While watching Fox News covering the Boston bomber police standoff I got the strong impression that anchor Shepard Smith must be the result of E.T. fucking a cast member of “The Real Housewives of New Jersey.”
essays from ted cox, america's most fragrant left-handed writer
Earlier this year I excitedly embarked on a new writing project: covering the national 40 Days for Life campaign, a prayer vigil taking place in front of abortion providers.
The plan was to write a diary-style piece featuring interviews from 40 Days leaders, as well as from advocates for women’s heath care. Unfortunately, after about two weeks, it became harder and harder to find people willing to be interviewed. Phone calls and emails — both to pro-life and pro-choice advocates — went unanswered. One man who agreed to be interviewed said he had been disturbed by what he found on my website. I took it as a compliment.
Oh, well. These things happen. On to the next project.
Next week I’m returning to the Land of Lincoln to speak at the University of Illinois at Urbana-Champaign, a university best known for having way too many goddamn letters in its name.
Saturday, April 20
Chemistry Annex Room 112
A couple nights back I met with members of the Secular Student Alliance from the University of South Carolina. Being almost twice as old as most of the students, we joked about how things used to be when I was their age. (I’m so old I can say “when I was your age.”) I told one woman I’m older than Google. She doesn’t remember a world without Google.
Later that night I ended up drinking at Speakeasy, a prohibition-themed bar with an impressive bottled beer selection, with club president Dustin Tucker. Over the rhythmic thumping of the Led Zeppelin cover band, Dustin, also several years older than the students in the SSA group, pointed out the bartenders ringing up drinks on a 1980s-era monochrome monitor. (Nerd joke: Did the bartenders type “sudo” when placing an order?) We mused over Commodore 64s, 5-inch floppy discs, dot matrix printers, and all the old technology we used for school work.
I pulled out my smartphone – the first smartphone I’ve ever owned – and started rattling off all ways it helped me during the trip. I used it to check in to my flights. Airport security scanned the boarding pass right from the phone screen. When I craved a tasty sandwich, the phone told me where to find one. When it was time for the speech, I put on my headphones and let the phone tell me how to walk to the auditorium. And a little over a year ago, before the phone, I drew maps in paper notebooks when traveling to new cities. In the past I’ve missed a train stop in Boston, and asked strangers for directions in Chicago. Now the phone says, “Get off at the next stop.” Oh, and the battery in the phone lasts longer than the battery in the laptop I’m using to type this post.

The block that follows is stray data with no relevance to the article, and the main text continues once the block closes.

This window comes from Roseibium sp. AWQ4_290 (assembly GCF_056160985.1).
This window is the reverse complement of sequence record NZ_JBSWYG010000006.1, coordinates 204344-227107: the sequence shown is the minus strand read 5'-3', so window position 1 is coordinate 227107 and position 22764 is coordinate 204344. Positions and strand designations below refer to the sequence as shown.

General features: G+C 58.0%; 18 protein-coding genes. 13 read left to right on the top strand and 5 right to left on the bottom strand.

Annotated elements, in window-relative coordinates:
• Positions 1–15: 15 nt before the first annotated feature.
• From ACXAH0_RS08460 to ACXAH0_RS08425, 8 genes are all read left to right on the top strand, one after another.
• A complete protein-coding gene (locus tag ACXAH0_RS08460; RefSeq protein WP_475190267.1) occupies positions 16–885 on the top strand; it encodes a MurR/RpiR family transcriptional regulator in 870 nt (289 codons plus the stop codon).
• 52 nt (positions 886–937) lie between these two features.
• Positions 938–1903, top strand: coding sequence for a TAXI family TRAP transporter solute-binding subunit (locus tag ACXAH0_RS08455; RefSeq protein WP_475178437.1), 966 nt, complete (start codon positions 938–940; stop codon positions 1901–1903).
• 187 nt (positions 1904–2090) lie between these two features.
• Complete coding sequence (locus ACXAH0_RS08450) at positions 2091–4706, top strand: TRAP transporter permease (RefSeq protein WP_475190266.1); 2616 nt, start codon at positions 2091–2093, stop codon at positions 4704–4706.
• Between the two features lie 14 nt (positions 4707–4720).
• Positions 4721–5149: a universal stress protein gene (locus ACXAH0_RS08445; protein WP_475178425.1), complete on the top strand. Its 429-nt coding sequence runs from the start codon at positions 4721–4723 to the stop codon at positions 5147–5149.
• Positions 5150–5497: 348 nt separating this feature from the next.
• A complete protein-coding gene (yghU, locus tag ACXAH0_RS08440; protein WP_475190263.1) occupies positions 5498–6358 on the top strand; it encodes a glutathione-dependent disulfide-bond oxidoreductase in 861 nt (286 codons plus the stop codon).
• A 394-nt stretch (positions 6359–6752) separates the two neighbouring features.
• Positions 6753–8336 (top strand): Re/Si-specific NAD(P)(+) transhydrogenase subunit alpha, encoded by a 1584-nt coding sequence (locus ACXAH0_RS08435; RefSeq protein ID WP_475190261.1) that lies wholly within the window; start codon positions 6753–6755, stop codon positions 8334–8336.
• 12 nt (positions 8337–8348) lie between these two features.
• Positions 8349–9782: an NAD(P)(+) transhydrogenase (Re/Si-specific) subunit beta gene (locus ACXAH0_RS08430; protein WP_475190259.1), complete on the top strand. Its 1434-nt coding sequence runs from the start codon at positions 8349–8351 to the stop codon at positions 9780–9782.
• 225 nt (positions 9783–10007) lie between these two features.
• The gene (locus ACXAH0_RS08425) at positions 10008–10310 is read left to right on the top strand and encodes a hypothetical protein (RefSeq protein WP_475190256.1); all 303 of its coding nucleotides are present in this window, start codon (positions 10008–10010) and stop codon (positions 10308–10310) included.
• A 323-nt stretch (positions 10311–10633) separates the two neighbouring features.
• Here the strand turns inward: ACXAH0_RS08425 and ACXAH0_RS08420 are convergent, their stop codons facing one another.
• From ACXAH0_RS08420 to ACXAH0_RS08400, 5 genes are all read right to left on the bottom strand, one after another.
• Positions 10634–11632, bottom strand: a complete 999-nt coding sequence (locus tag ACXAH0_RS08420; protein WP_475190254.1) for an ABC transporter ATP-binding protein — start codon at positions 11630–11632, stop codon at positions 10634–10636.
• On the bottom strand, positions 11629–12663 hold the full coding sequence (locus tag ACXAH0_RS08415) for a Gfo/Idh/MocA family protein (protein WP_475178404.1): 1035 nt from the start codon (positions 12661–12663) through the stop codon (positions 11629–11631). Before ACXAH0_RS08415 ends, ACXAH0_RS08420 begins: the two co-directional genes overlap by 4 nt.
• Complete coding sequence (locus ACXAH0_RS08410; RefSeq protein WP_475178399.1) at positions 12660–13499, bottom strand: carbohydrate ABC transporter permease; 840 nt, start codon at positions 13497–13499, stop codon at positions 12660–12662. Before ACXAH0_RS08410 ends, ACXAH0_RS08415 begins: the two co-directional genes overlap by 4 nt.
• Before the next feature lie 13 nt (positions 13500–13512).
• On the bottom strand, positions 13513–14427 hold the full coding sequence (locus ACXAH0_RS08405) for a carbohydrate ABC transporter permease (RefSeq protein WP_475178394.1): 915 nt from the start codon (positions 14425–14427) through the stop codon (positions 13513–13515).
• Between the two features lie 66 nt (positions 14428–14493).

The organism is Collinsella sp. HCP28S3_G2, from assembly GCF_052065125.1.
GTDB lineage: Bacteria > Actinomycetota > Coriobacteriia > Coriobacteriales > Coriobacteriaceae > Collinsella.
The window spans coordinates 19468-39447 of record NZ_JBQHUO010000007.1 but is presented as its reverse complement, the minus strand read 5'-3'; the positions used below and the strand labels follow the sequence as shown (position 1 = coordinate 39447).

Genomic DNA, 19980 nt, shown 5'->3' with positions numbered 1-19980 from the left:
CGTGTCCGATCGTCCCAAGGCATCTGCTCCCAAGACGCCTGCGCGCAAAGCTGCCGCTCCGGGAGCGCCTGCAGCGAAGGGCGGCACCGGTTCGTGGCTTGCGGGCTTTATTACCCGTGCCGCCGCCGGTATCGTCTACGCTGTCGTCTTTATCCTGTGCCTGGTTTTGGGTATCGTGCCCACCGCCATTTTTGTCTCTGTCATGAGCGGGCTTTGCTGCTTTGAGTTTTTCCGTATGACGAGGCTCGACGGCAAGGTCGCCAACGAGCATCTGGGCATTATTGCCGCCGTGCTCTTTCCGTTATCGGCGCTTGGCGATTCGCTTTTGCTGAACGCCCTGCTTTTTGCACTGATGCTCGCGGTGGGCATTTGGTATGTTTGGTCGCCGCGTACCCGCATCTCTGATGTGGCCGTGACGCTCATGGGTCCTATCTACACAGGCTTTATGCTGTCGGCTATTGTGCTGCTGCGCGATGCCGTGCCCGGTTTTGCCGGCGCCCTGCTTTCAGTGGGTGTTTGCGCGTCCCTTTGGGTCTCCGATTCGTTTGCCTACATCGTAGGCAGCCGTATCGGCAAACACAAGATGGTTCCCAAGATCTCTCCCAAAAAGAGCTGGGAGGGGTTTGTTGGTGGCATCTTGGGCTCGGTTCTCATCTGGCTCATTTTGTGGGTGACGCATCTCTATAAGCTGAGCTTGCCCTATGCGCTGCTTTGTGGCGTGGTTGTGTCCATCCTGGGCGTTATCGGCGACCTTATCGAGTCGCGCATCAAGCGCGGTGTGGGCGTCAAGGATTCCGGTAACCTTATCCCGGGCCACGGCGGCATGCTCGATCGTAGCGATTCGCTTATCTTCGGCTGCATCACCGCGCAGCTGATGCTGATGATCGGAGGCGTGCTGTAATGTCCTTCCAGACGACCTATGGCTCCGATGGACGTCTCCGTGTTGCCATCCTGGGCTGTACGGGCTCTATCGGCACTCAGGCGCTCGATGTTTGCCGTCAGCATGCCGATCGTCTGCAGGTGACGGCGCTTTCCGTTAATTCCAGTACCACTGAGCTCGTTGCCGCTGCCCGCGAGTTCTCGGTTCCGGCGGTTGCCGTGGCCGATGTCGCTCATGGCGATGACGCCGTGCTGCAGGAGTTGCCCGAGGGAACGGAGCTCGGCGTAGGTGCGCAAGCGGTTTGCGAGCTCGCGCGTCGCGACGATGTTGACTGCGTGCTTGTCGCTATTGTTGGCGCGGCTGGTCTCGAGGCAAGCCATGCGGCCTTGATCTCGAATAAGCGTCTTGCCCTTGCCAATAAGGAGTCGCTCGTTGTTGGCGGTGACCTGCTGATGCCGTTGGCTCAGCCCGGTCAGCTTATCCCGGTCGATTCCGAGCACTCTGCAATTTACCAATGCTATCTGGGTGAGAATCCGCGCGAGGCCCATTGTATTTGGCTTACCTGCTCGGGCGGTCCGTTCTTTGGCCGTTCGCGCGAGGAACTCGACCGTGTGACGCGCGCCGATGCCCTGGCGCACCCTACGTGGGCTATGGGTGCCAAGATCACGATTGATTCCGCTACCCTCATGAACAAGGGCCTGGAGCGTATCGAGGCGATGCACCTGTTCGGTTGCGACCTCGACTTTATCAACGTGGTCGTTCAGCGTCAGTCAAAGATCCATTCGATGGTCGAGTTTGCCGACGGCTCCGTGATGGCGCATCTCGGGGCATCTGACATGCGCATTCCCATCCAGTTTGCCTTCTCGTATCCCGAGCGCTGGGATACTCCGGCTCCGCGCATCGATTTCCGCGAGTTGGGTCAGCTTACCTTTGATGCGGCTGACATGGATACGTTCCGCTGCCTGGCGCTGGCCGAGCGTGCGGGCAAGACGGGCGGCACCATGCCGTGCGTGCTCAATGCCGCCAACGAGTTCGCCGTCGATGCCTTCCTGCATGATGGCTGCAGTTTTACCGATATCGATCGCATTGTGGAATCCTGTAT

It’s exciting and alarming to imagine where technology will take us in the next 20, 40, or 60 years. Dustin brought up Google Glass, which will basically stick a computer in front of your freaking eyes. What happens when – not if – another Harvard dropout develops facial recognition apps for that device?
As Dustin drove me to back to the hotel room we talked about Google’s self-driving cars. Insurance and accident rates will drop, if not disappear. If car-sharing services like Zipcar buy fleets of Google’s driverless vehicles, will people find any reason to take out a car loan? That might be cool. But also I think of the millions of chauffeurs, couriers, cabbies, delivery drivers, insurance reps, car salesmen, and traffic cops that in the very near future will find themselves out of work.
The future will be freaking amazing and we can only imagine what will happen next. And we’re not at all prepared for the amazing, disruptive technologies that for younger generations will have always have been part of their lives. In a few years I’ll probably show students relics from the past: my driver’s license and my first smartphone.
Today is Day 13 of 40 Days for Life, the pro-life prayer vigil taking place outside abortion clinics across the country.
So far I’ve visited vigil sites in Renton, Kenmore, Tacoma, and Salt Lake City. Most of the time people are willing to talk to me with a voice recorder running, even after I tell them I’m a pro-choice atheist. Only once has someone refused an interview. This week I’m meeting with two clergy — one Catholic, the other Protestant — to talk about the biblical passages supporting the pro-life movement.
In the past I’ve referred to this movement as a protest, but most people standing on the sidewalks holding up the large colorful signs insist it’s not a protest, but a vigil. The signs they hoist are not graphic depictions of aborted fetuses, but words like “Pray to End Abortion.” They don’t yell at the people entering or leaving the clinics. I’ve heard them pray for the health and safety of clinic staff. As I told one person, this story is complicated partly because the people I’ve met at 40 Days are so damn nice.
But I’m also seeing vigils are not just about abortion. Some “prayer warriors” hand out pamphlets trumpeting the dangers of contraception. One group was gathered outside a clinic that doesn’t perform abortions.
I’ve also spoken to Lee Minto, an amazing person who worked to pass Washington State’s Referendum 20 in 1970, the first citizen-approved law in the nation to legalize abortion, and an important precursor to the Roe v Wade case. She shared heartbreaking stories of what happened to both women and men in Washington State before abortion was legal.
My initial list of questions has grown throughout these first 12 days. Some of them have been answered. But I expect the list to grow as well.